Any time Jakob Nielsen’s people talk, it’s noteworthy; but when they focus on .EDU’s target user “sweet spot,” we really have to sit up and take notice. We need to be aware of what influences our users, even when they’re not visiting higher ed websites, which is most of the time. They’re constantly accumulating habits, expectations, and preferences that will hugely affect how they respond to our content and interfaces.

So here are some key points from the Nielsen Norman Group’s article, “Young Adults/Millennials as Web Users (Ages 18–25)” (by Kate Meyer, 4/10/16) with commentary on how they apply to our work as producers of higher ed web content.

Millennials are “digital natives” (they grew up with stuff that we had to learn)

We pre-internet dinosaurs have had to acquire our online habits. These people live online, and they always have. In order to develop experiences from their points of view, we need to let go of our old ways of thinking and adjust accordingly, even if we don’t quite know why. I mean, these people wear their underwear on the outside, so we can never hope to understand them completely, can we?

They “commonly engage in several activities in parallel, but tend to perform them linearly, rather than simultaneously.”

This is a new take on what we tend to call “multitasking.” When young people pull out their phones at a family dinner — that’s multitasking. But when they are visiting our websites, they may be skipping back and forth among other experiences and devices, or opening separate tabs with no intention of reading them until later. These tendencies, which the industry is calling “parallel browsing” and “page parking,” respectively, come naturally to millennials. But please don’t confuse them with “parallel parking”—as the father of a teenager, I can assure you that that doesn’t come naturally to them at all.

They’re not impressed by cool interactivity unless it helps them get things done

We are often asked to make certain tasks and functions “more exciting,” based on the argument that “the young folk like that sort of thing.” Before doing so, we need to be sure that it will actually contribute to users’ objectives and seamlessly integrate with the task at hand. More often, it becomes a deterrent. If your boss is insisting on it, just say “we can test that.”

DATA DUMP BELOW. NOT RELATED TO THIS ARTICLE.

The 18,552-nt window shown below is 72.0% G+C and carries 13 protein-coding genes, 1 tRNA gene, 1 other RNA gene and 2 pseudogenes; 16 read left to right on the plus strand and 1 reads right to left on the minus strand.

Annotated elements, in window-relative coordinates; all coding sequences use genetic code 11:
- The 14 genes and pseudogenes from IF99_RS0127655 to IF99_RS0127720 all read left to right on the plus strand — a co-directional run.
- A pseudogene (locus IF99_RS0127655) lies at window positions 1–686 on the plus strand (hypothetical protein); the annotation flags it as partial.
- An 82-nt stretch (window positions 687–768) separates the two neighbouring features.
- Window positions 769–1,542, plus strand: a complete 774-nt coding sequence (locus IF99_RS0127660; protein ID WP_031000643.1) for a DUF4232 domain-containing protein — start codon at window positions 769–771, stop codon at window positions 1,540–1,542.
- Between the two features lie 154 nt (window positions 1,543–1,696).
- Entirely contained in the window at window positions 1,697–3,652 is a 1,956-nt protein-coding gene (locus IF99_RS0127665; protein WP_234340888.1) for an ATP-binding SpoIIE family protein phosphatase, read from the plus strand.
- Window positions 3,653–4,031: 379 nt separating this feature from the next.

They don’t like to be “talked down to,” and “will notice if the site is trying too hard to appear cool”

A good rule of thumb: be sensitive to who they are and try to reach them where they live, but don’t ask to borrow their jeans.

They’re skeptical

You’d be amazed how often I hear students react to content with comments like “that’s just marketing,” or “that’s for my parents.” Anything you say that is not on point, not logically supported, or seemingly less than sincere is likely to be dismissed, and you will probably only get a few chances before they dismiss your site altogether.

They are “extremely confident” in finding their way through websites

How often do we debate, test, and sweat over the wording of our menu items and key links, only to find that students click on them (or something else) before they even read them? They browse the way they play video games—and pretty much the way they drive—trusting their instincts and ignoring the signs if it means they can get there more quickly. So we have to be as careful with our visual cues as we are with our words. Use familiar conventions, put things where students expect to find them, and get rid of options that are off-task.

They blame you if they can’t find what they’re looking for

Millennials are more likely to fault your website than to “blame themselves when things go wrong.” As aggravating as this may be, we can’t base our concept of “right” solely on what we expect them to do. In fact, whenever they do the unexpected, it simply means we guessed wrong.

Let’s talk about this

If you have thoughts or questions about this, please get in touch with me. And if there’s another article or study that you’d like us to visit next, feel free to provide a link to it.


  • To reach millennials, try to think like them, but don’t act like them
  • Remember what you expect is not a measure of what is “right”
  • Never stand in the way of a teenager learning to drive